- Requires the Department of Health and Human Services (HHS) to increase healthcare efficiency by creating standards.
- Privacy Rule.
- Transactions and Code Sets Rule.
- Security Rule.
- Unique Identifiers Rule.
- Enforcement Rule.
- Standardizes the amount to be saved by every person in a pre-tax medical savings account.
- Makes medical savings accounts available to employees covered under an employer-sponsored high deductible plan for a small employer and self-employed individuals.
- Enforces the application of group health insurance requirements.
- Specifies conditions for group health plans regarding coverage of persons with preexisting conditions and modifies continuation of coverage requirements.
- Repeals the financial institution’s role in interest allocation rules.
- Provisions for company-owned life insurance for employers.
- Amends provisions of law relating to people who give up US citizenship or permanent residence.
What are the most common HIPAA privacy violations?
The HIPAA Privacy Rule was established to protect health data and help reduce fraud, abuse, and waste. Penalties could range from millions of dollars in fines and/or arrest. Learn which are the most common HIPAA privacy violations to avoid severe penalties and put preventive measures in place:
- Data breaches. Getting hacked is one of the most common privacy violations. Over the last few years, data has been stolen from multiple healthcare network servers, including information of millions of patients with Social Security numbers, addresses, and insurance information. This data is then leaked or sold.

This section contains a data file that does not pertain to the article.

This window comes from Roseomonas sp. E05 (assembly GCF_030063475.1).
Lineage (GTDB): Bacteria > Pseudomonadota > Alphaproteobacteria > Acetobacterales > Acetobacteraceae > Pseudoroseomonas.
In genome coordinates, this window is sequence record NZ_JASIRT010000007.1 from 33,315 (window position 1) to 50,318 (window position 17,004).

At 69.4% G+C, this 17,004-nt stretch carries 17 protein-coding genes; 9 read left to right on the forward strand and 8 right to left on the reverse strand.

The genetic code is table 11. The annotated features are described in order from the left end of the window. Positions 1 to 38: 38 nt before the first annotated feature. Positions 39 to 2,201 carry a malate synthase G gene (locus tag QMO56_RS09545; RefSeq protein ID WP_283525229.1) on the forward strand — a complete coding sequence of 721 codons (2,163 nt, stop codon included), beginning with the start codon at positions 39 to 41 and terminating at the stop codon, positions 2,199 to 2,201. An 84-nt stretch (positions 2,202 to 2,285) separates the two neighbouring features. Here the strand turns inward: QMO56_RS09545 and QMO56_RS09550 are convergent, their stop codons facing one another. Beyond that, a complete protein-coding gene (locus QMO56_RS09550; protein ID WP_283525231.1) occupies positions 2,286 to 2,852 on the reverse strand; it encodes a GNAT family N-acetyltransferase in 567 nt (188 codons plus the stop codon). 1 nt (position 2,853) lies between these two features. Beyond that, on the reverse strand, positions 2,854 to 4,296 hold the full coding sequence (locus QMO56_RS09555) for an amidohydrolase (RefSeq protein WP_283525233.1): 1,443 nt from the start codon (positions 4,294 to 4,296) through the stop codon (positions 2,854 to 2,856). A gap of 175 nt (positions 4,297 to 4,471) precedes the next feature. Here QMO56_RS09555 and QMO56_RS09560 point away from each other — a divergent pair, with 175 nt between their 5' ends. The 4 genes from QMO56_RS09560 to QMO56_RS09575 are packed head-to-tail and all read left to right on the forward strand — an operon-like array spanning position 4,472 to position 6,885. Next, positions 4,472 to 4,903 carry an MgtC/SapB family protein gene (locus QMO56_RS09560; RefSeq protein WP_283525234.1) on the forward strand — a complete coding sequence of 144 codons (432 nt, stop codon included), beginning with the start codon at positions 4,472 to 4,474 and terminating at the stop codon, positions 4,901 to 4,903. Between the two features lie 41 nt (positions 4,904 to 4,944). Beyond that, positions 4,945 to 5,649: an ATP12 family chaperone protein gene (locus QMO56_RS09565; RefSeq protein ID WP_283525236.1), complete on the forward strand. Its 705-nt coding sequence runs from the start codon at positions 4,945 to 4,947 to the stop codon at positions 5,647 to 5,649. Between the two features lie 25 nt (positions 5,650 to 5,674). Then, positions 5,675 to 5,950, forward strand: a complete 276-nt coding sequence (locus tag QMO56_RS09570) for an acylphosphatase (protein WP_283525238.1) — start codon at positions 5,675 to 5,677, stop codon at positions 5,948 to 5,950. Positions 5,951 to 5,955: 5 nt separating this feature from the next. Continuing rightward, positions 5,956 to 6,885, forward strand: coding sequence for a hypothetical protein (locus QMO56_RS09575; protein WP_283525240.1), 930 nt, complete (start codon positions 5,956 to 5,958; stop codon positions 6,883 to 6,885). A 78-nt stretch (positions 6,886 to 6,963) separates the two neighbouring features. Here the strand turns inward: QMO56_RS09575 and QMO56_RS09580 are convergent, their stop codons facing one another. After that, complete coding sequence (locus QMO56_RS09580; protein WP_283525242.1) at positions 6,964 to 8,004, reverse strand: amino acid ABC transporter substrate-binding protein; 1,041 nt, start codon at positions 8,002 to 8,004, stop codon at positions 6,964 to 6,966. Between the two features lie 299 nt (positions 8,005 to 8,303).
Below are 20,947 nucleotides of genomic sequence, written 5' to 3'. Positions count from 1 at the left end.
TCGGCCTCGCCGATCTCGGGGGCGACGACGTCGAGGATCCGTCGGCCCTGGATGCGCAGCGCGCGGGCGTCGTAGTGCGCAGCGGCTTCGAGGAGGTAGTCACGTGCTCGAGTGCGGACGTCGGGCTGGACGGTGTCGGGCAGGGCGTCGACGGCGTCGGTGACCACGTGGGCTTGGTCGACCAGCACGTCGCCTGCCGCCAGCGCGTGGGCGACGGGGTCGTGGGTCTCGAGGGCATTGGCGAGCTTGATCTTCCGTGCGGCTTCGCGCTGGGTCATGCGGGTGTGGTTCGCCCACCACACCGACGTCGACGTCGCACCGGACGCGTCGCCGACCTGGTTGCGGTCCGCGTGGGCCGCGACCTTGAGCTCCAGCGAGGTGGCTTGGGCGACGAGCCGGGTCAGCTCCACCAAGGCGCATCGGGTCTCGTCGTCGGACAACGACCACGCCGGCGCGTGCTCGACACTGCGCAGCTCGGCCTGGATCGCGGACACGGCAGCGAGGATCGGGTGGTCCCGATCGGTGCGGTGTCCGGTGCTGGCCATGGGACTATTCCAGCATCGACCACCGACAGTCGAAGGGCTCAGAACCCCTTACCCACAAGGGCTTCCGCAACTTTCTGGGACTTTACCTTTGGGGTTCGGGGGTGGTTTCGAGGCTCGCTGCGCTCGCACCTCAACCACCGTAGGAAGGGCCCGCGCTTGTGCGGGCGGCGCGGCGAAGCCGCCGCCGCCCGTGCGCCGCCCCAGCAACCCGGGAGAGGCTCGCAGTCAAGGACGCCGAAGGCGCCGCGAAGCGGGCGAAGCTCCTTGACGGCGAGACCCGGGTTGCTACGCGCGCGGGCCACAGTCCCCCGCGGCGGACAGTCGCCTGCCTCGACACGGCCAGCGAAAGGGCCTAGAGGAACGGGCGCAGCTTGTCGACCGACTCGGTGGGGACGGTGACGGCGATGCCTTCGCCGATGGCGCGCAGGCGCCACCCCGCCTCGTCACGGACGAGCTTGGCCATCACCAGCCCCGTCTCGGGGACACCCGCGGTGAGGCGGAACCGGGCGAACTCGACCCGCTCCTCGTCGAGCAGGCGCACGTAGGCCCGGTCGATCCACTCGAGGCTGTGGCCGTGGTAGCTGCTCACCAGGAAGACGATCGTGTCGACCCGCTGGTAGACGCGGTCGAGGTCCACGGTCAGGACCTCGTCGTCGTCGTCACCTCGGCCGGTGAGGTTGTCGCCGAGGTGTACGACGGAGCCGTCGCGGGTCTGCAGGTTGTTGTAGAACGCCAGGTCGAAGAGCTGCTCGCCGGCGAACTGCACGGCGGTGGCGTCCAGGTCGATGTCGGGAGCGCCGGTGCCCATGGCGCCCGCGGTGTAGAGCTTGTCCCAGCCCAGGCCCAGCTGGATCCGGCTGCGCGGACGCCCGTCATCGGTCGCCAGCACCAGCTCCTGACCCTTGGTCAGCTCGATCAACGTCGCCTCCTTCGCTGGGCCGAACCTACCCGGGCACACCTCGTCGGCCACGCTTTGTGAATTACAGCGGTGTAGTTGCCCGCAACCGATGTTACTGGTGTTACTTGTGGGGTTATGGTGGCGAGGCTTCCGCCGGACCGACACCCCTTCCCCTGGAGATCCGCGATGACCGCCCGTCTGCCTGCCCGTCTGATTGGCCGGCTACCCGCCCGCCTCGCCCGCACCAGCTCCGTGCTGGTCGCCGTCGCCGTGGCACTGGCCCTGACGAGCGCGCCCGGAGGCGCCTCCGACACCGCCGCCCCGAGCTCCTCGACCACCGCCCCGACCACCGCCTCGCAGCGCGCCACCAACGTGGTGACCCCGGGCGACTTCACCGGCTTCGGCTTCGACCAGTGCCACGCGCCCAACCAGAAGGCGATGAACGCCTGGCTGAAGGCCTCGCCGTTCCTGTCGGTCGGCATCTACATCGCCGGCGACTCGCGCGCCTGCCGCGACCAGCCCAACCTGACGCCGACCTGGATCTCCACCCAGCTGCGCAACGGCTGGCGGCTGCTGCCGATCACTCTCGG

- Releasing patient information after the authorization period expires. HIPAA Privacy Rule permits disclosing of information with authorization forms, however, these forms have expiration dates. A new form must be completed if a request to reveal this information comes past the expiration date. Sometimes, not enough attention is paid to this, resulting in unauthorized data releases.
- Employees accessing files dishonestly. This is a common HIPAA violation. Even if it’s done out of curiosity, it’s still unauthorized and wrong. This problem escalates when accounts are shared between physicians and their employees. With standing physician systems, other staff may assume they will not be caught or held accountable.
- Losing devices. Patient health information can be stored on laptops, tablets, desktop computers, and removable devices. As such, these can be stolen or lost, resulting in a violation of HIPAA. Companies may implement encryption protocols or cloud solutions on their devices with remote access to mitigate this situation.
- Improper filing and disposal of documents. Human errors occur when using paper-filing systems. When getting rid of documents, they may accidentally be disposed of without first being shredded.
Protect Your Data at all Costs
Privacy laws such as HIPAA express the need to protect data in an increasingly digitized world with growing cyber security threats. The ability to protect health data must be at the forefront of any uncovered or covered entity, including those working in the HEOR field.
When it comes to HEOR, stakeholders need to take HIPAA Privacy Rules into consideration when gathering or utilizing data. In reality not using big data is not an option for many organizations, therefore they must keep their data sources secure and abide by federal regulations.